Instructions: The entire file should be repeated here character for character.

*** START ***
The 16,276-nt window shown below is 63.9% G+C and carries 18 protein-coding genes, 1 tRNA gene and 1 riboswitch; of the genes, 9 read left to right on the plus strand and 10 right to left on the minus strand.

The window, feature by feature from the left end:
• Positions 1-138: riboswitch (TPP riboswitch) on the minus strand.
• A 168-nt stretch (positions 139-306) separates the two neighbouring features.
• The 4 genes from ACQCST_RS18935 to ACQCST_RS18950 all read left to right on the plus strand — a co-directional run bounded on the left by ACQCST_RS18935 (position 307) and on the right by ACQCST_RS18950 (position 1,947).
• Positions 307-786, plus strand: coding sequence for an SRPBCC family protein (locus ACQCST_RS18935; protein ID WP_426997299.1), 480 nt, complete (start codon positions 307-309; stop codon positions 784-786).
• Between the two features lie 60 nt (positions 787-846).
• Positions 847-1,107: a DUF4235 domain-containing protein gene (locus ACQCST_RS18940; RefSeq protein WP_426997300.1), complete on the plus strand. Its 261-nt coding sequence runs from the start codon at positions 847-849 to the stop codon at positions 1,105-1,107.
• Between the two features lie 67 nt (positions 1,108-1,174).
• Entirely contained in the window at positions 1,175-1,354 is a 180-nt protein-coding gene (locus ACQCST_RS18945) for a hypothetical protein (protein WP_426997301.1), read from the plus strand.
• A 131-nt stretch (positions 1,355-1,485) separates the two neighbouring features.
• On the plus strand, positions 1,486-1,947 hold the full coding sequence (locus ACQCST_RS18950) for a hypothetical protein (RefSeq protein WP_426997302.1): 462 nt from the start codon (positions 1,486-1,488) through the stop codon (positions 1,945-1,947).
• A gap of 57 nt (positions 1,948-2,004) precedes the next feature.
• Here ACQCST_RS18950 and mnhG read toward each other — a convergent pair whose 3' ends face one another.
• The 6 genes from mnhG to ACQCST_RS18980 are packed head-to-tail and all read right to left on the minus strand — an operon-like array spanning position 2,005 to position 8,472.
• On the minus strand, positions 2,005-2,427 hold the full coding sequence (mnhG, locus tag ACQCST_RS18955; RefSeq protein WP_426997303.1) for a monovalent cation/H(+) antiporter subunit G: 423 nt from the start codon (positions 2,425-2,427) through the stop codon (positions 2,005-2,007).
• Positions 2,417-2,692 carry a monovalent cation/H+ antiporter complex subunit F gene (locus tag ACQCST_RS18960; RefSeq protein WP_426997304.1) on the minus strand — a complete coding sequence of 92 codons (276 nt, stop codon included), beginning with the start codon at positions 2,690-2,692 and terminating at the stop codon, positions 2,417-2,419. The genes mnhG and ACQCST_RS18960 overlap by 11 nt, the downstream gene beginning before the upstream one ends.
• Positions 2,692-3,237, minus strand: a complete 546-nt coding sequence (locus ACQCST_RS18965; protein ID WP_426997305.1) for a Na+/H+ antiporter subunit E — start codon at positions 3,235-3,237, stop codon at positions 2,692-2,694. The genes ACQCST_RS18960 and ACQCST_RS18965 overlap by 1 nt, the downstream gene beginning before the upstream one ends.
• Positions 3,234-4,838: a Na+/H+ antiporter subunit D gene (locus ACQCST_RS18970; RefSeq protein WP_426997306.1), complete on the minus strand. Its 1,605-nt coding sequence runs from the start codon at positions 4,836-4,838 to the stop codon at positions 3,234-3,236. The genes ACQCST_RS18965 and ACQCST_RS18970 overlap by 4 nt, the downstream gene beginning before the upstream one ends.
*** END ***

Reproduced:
The 16,276-nt window shown below is 63.9% G+C and carries 18 protein-coding genes, 1 tRNA gene and 1 riboswitch; of the genes, 9 read left to right on the plus strand and 10 right to left on the minus strand.

The window, feature by feature from the left end:
• Positions 1-138: riboswitch (TPP riboswitch) on the minus strand.
• A 168-nt stretch (positions 139-306) separates the two neighbouring features.
• The 4 genes from ACQCST_RS18935 to ACQCST_RS18950 all read left to right on the plus strand — a co-directional run bounded on the left by ACQCST_RS18935 (position 307) and on the right by ACQCST_RS18950 (position 1,947).
• Positions 307-786, plus strand: coding sequence for an SRPBCC family protein (locus ACQCST_RS18935; protein ID WP_426997299.1), 480 nt, complete (start codon positions 307-309; stop codon positions 784-786).
• Between the two features lie 60 nt (positions 787-846).
• Positions 847-1,107: a DUF4235 domain-containing protein gene (locus ACQCST_RS18940; RefSeq protein WP_426997300.1), complete on the plus strand. Its 261-nt coding sequence runs from the start codon at positions 847-849 to the stop codon at positions 1,105-1,107.
• Between the two features lie 67 nt (positions 1,108-1,174).
• Entirely contained in the window at positions 1,175-1,354 is a 180-nt protein-coding gene (locus ACQCST_RS18945) for a hypothetical protein (protein WP_426997301.1), read from the plus strand.
• A 131-nt stretch (positions 1,355-1,485) separates the two neighbouring features.
• On the plus strand, positions 1,486-1,947 hold the full coding sequence (locus ACQCST_RS18950) for a hypothetical protein (RefSeq protein WP_426997302.1): 462 nt from the start codon (positions 1,486-1,488) through the stop codon (positions 1,945-1,947).
• A gap of 57 nt (positions 1,948-2,004) precedes the next feature.
• Here ACQCST_RS18950 and mnhG read toward each other — a convergent pair whose 3' ends face one another.
• The 6 genes from mnhG to ACQCST_RS18980 are packed head-to-tail and all read right to left on the minus strand — an operon-like array spanning position 2,005 to position 8,472.
• On the minus strand, positions 2,005-2,427 hold the full coding sequence (mnhG, locus tag ACQCST_RS18955; RefSeq protein WP_426997303.1) for a monovalent cation/H(+) antiporter subunit G: 423 nt from the start codon (positions 2,425-2,427) through the stop codon (positions 2,005-2,007).
• Positions 2,417-2,692 carry a monovalent cation/H+ antiporter complex subunit F gene (locus tag ACQCST_RS18960; RefSeq protein WP_426997304.1) on the minus strand — a complete coding sequence of 92 codons (276 nt, stop codon included), beginning with the start codon at positions 2,690-2,692 and terminating at the stop codon, positions 2,417-2,419. The genes mnhG and ACQCST_RS18960 overlap by 11 nt, the downstream gene beginning before the upstream one ends.
• Positions 2,692-3,237, minus strand: a complete 546-nt coding sequence (locus ACQCST_RS18965; protein ID WP_426997305.1) for a Na+/H+ antiporter subunit E — start codon at positions 3,235-3,237, stop codon at positions 2,692-2,694. The genes ACQCST_RS18960 and ACQCST_RS18965 overlap by 1 nt, the downstream gene beginning before the upstream one ends.
• Positions 3,234-4,838: a Na+/H+ antiporter subunit D gene (locus ACQCST_RS18970; RefSeq protein WP_426997306.1), complete on the minus strand. Its 1,605-nt coding sequence runs from the start codon at positions 4,836-4,838 to the stop codon at positions 3,234-3,236. The genes ACQCST_RS18965 and ACQCST_RS18970 overlap by 4 nt, the downstream gene beginning before the upstream one ends.